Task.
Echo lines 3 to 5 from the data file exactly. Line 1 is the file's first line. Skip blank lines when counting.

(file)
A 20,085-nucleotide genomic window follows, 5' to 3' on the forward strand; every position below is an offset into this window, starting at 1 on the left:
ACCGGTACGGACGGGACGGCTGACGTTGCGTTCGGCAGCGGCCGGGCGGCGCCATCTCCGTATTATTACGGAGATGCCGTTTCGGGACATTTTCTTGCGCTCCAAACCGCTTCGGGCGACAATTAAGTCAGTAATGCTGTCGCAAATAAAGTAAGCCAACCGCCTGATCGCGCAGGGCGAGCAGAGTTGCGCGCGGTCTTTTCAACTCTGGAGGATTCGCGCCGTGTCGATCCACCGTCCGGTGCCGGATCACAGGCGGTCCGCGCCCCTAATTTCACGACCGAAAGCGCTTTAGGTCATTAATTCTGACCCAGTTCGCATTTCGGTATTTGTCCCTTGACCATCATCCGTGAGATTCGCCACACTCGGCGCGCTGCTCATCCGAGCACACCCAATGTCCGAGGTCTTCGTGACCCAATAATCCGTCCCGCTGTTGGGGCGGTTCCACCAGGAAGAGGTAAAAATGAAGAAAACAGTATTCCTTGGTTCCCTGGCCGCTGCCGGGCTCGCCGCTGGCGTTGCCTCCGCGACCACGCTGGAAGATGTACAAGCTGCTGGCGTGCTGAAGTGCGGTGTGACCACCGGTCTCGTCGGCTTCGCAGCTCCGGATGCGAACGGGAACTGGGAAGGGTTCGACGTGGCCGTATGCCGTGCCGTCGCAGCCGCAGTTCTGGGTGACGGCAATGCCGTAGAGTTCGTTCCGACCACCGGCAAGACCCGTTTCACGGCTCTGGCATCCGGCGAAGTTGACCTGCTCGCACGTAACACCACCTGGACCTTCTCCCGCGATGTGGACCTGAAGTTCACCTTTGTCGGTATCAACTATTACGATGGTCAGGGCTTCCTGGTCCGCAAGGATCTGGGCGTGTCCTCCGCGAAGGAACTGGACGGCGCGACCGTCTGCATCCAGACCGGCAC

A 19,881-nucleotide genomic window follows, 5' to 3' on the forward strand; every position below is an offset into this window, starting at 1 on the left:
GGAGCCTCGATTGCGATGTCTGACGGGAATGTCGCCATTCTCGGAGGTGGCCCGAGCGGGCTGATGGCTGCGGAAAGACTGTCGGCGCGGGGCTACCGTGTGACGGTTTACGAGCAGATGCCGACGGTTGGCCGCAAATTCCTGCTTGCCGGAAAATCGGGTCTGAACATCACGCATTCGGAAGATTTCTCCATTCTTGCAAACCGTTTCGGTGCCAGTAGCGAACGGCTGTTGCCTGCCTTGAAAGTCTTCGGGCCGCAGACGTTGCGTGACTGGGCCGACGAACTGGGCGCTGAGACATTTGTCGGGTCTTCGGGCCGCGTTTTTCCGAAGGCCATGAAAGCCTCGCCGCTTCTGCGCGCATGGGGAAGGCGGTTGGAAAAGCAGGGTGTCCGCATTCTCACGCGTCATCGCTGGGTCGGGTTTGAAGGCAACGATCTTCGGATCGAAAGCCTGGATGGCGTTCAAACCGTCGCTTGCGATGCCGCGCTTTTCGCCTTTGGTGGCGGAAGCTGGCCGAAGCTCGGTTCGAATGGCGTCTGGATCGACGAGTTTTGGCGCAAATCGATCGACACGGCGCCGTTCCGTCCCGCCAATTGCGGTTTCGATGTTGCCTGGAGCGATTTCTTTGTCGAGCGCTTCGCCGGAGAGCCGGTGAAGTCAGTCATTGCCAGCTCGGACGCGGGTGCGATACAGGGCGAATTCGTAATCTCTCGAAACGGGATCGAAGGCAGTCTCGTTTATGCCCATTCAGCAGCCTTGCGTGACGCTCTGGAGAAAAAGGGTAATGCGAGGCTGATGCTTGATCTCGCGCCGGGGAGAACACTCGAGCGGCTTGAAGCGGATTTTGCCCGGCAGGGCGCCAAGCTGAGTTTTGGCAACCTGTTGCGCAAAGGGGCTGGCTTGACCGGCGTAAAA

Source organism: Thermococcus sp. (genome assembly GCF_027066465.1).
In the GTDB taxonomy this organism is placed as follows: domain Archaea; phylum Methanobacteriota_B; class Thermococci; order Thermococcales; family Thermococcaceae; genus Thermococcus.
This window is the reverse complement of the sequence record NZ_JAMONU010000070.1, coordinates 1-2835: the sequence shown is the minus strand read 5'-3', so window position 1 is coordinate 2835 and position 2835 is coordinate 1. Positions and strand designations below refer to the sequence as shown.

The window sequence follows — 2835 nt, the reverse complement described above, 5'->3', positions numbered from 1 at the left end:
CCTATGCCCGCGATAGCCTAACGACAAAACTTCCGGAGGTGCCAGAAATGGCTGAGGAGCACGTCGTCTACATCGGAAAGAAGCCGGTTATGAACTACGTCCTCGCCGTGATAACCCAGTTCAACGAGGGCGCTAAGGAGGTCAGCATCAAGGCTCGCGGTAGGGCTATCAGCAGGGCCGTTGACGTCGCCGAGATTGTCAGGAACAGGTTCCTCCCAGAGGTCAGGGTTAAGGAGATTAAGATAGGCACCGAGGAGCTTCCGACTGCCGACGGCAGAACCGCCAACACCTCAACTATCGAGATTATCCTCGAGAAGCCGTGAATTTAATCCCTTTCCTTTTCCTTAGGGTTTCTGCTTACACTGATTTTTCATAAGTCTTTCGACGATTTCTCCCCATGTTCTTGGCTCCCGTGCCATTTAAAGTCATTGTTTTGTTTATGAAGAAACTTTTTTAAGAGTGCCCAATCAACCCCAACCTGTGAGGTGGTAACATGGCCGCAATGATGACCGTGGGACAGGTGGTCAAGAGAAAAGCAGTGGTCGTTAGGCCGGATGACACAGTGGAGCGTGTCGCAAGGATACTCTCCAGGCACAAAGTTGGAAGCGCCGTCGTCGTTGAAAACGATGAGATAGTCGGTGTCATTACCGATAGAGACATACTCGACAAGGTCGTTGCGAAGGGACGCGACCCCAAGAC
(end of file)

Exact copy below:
A 19,881-nucleotide genomic window follows, 5' to 3' on the forward strand; every position below is an offset into this window, starting at 1 on the left:
GGAGCCTCGATTGCGATGTCTGACGGGAATGTCGCCATTCTCGGAGGTGGCCCGAGCGGGCTGATGGCTGCGGAAAGACTGTCGGCGCGGGGCTACCGTGTGACGGTTTACGAGCAGATGCCGACGGTTGGCCGCAAATTCCTGCTTGCCGGAAAATCGGGTCTGAACATCACGCATTCGGAAGATTTCTCCATTCTTGCAAACCGTTTCGGTGCCAGTAGCGAACGGCTGTTGCCTGCCTTGAAAGTCTTCGGGCCGCAGACGTTGCGTGACTGGGCCGACGAACTGGGCGCTGAGACATTTGTCGGGTCTTCGGGCCGCGTTTTTCCGAAGGCCATGAAAGCCTCGCCGCTTCTGCGCGCATGGGGAAGGCGGTTGGAAAAGCAGGGTGTCCGCATTCTCACGCGTCATCGCTGGGTCGGGTTTGAAGGCAACGATCTTCGGATCGAAAGCCTGGATGGCGTTCAAACCGTCGCTTGCGATGCCGCGCTTTTCGCCTTTGGTGGCGGAAGCTGGCCGAAGCTCGGTTCGAATGGCGTCTGGATCGACGAGTTTTGGCGCAAATCGATCGACACGGCGCCGTTCCGTCCCGCCAATTGCGGTTTCGATGTTGCCTGGAGCGATTTCTTTGTCGAGCGCTTCGCCGGAGAGCCGGTGAAGTCAGTCATTGCCAGCTCGGACGCGGGTGCGATACAGGGCGAATTCGTAATCTCTCGAAACGGGATCGAAGGCAGTCTCGTTTATGCCCATTCAGCAGCCTTGCGTGACGCTCTGGAGAAAAAGGGTAATGCGAGGCTGATGCTTGATCTCGCGCCGGGGAGAACACTCGAGCGGCTTGAAGCGGATTTTGCCCGGCAGGGCGCCAAGCTGAGTTTTGGCAACCTGTTGCGCAAAGGGGCTGGCTTGACCGGCGTAAAA

Source organism: Thermococcus sp. (genome assembly GCF_027066465.1).